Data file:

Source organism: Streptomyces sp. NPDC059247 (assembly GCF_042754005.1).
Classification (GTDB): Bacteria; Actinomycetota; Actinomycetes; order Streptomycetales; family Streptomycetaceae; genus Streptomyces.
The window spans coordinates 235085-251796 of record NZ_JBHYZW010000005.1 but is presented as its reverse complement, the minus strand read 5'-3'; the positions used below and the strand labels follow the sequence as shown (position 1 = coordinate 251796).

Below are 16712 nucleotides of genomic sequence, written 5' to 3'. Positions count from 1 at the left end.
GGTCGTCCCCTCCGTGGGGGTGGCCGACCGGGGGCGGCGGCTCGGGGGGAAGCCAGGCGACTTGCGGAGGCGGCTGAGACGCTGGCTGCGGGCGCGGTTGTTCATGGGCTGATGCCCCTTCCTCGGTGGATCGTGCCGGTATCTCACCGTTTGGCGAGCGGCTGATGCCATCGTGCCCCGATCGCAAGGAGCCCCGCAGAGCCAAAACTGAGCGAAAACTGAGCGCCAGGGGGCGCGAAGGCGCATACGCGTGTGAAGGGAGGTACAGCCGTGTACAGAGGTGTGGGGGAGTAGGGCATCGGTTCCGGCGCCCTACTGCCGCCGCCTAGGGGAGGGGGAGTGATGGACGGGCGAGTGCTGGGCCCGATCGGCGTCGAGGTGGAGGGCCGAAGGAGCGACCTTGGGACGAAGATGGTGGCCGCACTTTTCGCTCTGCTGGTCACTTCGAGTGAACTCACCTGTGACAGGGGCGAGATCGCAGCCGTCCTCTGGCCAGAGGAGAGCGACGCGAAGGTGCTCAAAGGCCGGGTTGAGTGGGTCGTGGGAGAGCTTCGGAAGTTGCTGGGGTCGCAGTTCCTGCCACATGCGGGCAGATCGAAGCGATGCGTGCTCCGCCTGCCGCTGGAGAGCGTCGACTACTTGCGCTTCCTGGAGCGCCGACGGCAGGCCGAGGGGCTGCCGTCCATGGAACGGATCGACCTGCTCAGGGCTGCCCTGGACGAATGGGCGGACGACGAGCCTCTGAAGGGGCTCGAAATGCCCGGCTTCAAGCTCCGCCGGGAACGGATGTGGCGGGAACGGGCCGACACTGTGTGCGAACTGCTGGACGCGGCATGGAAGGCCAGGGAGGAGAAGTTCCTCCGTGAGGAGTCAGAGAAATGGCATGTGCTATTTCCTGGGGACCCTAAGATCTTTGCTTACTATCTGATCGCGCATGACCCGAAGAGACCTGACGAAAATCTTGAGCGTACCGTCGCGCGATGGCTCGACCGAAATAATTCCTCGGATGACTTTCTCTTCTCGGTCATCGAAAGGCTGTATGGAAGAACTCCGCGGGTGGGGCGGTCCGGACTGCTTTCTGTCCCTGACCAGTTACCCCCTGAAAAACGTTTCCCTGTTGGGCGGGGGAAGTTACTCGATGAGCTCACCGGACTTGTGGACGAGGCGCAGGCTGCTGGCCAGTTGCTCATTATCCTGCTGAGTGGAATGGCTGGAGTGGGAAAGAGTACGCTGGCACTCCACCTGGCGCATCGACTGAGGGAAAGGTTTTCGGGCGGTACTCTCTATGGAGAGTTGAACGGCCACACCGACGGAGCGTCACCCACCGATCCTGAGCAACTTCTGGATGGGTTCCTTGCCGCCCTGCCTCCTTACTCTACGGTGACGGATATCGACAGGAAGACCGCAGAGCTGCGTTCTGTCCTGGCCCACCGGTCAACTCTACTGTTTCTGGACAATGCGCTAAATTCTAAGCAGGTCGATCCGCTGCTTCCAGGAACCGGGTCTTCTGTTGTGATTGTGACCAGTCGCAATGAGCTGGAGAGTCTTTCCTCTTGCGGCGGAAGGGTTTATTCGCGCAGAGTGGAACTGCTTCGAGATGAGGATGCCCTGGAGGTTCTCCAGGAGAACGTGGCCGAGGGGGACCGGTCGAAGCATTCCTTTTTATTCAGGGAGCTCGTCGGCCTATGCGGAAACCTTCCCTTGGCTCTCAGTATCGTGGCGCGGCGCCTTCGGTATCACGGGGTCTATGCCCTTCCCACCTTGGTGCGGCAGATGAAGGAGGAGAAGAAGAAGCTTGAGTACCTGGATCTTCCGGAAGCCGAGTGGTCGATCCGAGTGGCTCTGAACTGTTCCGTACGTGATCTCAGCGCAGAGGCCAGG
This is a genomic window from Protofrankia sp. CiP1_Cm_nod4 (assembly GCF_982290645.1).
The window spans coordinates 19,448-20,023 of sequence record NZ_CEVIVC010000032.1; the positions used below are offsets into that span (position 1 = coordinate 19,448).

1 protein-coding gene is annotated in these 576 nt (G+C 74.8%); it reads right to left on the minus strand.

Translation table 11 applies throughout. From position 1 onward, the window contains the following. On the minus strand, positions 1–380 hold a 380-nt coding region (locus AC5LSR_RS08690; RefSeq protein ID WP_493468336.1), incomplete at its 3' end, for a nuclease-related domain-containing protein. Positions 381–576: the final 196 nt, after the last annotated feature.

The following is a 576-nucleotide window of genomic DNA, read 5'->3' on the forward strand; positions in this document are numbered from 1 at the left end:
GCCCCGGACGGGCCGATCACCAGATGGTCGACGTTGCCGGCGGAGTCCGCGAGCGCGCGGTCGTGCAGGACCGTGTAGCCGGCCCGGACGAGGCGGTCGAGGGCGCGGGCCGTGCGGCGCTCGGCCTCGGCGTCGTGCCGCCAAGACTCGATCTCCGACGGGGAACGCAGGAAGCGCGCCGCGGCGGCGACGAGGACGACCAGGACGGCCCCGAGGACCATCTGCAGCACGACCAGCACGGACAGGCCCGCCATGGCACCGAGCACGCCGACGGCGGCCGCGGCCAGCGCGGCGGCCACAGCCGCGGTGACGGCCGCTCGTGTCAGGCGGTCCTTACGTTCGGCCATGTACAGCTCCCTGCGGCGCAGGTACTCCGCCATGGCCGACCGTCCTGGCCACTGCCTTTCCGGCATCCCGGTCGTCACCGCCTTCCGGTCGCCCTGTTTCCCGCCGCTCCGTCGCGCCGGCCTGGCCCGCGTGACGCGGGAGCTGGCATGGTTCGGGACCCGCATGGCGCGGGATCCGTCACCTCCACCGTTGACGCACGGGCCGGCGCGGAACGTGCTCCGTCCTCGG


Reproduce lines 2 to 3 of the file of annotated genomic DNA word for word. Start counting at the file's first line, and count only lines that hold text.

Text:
Classification (GTDB): Bacteria; Actinomycetota; Actinomycetes; order Streptomycetales; family Streptomycetaceae; genus Streptomyces.
The window spans coordinates 235085-251796 of record NZ_JBHYZW010000005.1 but is presented as its reverse complement, the minus strand read 5'-3'; the positions used below and the strand labels follow the sequence as shown (position 1 = coordinate 251796).